Rating: 9.25/10

Film Review: Lucky (2017)

Release Date: March 11th, 2017 (SXSW)
Directed by: John Carroll Lynch
Written by: Logan Sparks, Drago Sumonja
Music by: Elvis Kuehn
Cast: Harry Dean Stanton, David Lynch, Ron Livingston, Ed Begley Jr., Tom Skerritt, Beth Grant, James Darren, Barry Shabaka Henley, Yvonne Huff

Superlative Films, Divide / Conquer, Lagralane Group, Magnolia Pictures, 88 Minutes

Review:

“There are some things in this world that are bigger than all of us… and a tortoise is one of ’em! ” – Howie

I was glad that I got to catch this in the theater during it’s very scant run in my town. It was only playing at 10 a.m. for a few days, actually. Luckily, I had a day off with nothing to do.

With Harry Dean Stanton passing away, a few months back, this film is his swan song. Honestly, there really wouldn’t have been a better film for this legendary actor to say “goodbye” with than this one and it felt tailor made for Stanton, as if he knew this was it and wanted to give his two cents on mortality.

The picture is directed by John Carroll Lynch, who you may know as the nicer one of the two McDonald’s brothers in The Founder or as the guy that saved Morgan in The Walking Dead or as that serial killer clown in American Horror Story. The guy is an accomplished actor but with Lucky, he proved he has some talent behind the camera, as well.

Stanton is very relaxed but has no problems displaying his fear of death and entering into the unknown. He has a pretty atheistic stance about the universe but late in life, he still wonders and is apprehensive about the inevitable. He talks of nothingness and none of this mattering in the big scheme of the universe but he is a man that fears not having left his mark.

He is surrounded by a great cast and I absolutely adored David Lynch in this, as Lucky’s friend Howie. He is a man that had a hundred year-old tortoise but it escaped. The tortoise is really a symbol about mortality in the film and its escape parallels the end of Lucky’s life.

Lucky isn’t a perfect movie or even a great movie. However, it’s pretty damn good at what it sets out to do, which is to create a platform for Stanton to say goodbye to those of us who have loved the man’s work for decades.

This is a sweet and subtle film that allows Stanton to showcase his wide array of talents in a delightful and respectable way. It probably won’t mean as much to those who aren’t familiar with Stanton but it does feel like a true representation of the man for those of us who have enjoyed him over the years.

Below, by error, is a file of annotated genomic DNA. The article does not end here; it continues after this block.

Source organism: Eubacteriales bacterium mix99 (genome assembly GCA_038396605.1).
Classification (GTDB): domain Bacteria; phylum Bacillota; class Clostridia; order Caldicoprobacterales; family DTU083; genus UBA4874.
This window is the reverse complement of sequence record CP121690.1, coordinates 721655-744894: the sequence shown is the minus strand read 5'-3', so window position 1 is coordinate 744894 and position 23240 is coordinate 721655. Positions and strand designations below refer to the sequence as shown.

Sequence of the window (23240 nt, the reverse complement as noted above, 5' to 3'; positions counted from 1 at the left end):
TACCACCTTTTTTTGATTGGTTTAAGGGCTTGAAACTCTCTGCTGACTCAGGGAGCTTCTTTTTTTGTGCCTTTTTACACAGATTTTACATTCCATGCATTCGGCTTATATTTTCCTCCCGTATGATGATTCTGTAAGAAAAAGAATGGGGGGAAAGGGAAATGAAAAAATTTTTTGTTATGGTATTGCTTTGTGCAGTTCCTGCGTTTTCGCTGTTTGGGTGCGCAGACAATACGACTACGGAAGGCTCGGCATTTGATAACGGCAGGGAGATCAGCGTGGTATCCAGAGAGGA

There really isn’t a sweeter way to go out than what Stanton got to accomplish with Lucky. Kudos to the man and to those behind this film, which feels more like an artistic and cinematic homage to the man, than just a movie about death.

Rating: 7.75/10

TV Review: American Gods (2017- )

Original Run: April 30th, 2017 – current
Created by: Bryan Fuller, Michael Green
Directed by: various
Written by: various
Based on: American Gods by Neil Gaiman
Music by: Brian Reitzell
Cast: Ian McShane, Ricky Whittle, Emily Browning, Crispin Glover, Bruce Langley, Yetide Badaki, Pablo Schreiber, Gillian Anderson, Cloris Leachman, Peter Stormare, Orlando Jones, Dane Cook, Kristin Chenoweth, Corbin Bernsen, Beth Grant

Living Dead Guy, J.A. Green Construction Corp., The Blank Corporation, FremantleMedia North America, Starz, 8 Episodes (so far), 52-63 Minutes (per episode)

Review:

I’ve been a subscriber of Starz for a bit now but I didn’t watch this as it was on. I’m a bigger fan of waiting for something to be over and then binging out on it for a few days.

But how could I not like this show? It has Ian McShane, a guy I have absolutely loved since Deadwood. It also features Crispin Glover, a man who has mesmerized me since I first discovered him in Back to the Future and then further enchanted me as I followed his career as it evolved well beyond the iconic George McFly. Plus, throw in Emily Browning and Gillian Anderson and you’ve certainly got my attention.

This show is also based on a novel by Neil Gaiman, who from a creative standpoint, never really disappoints.

It takes awhile to figure out what this show is and where it is going. I went into with no knowledge of the book, other than it being about gods. Essentially, Ian McShane plays an Old God and he is being challenged by the New Gods, who are trying to take over the world. McShane’s character hires Ricky Whittle’s character to be his driver and bodyguard. You don’t actually find out who McShane is until the end of the final episode of season one.

There are other characters and gods sprinkled into the show and they all have really interesting stories and plot threads. It is obvious that everything is connected but we don’t get to see how it all comes together by the end of the first season. Being only eight episodes, the first season is more of a setup than anything else. Luckily, there is a second season already in production.

It is hard to review the show, as it is very short and kind of just exists as a door into a much larger universe. So far, I really like what I see and this has a lot of potential to grow into something extraordinary.

The acting, directing, cinematography, music and tone are all great. The way the stories weave together is also well handled. If the quality maintains, as the universe broadens, those of us who watch this show are in for a real treat.

Plus, Crispin Glover and Gillian Anderson, as far as we know, are the villains.

I eagerly anticipate what’s to come when the show returns.

Rating: 7.75/10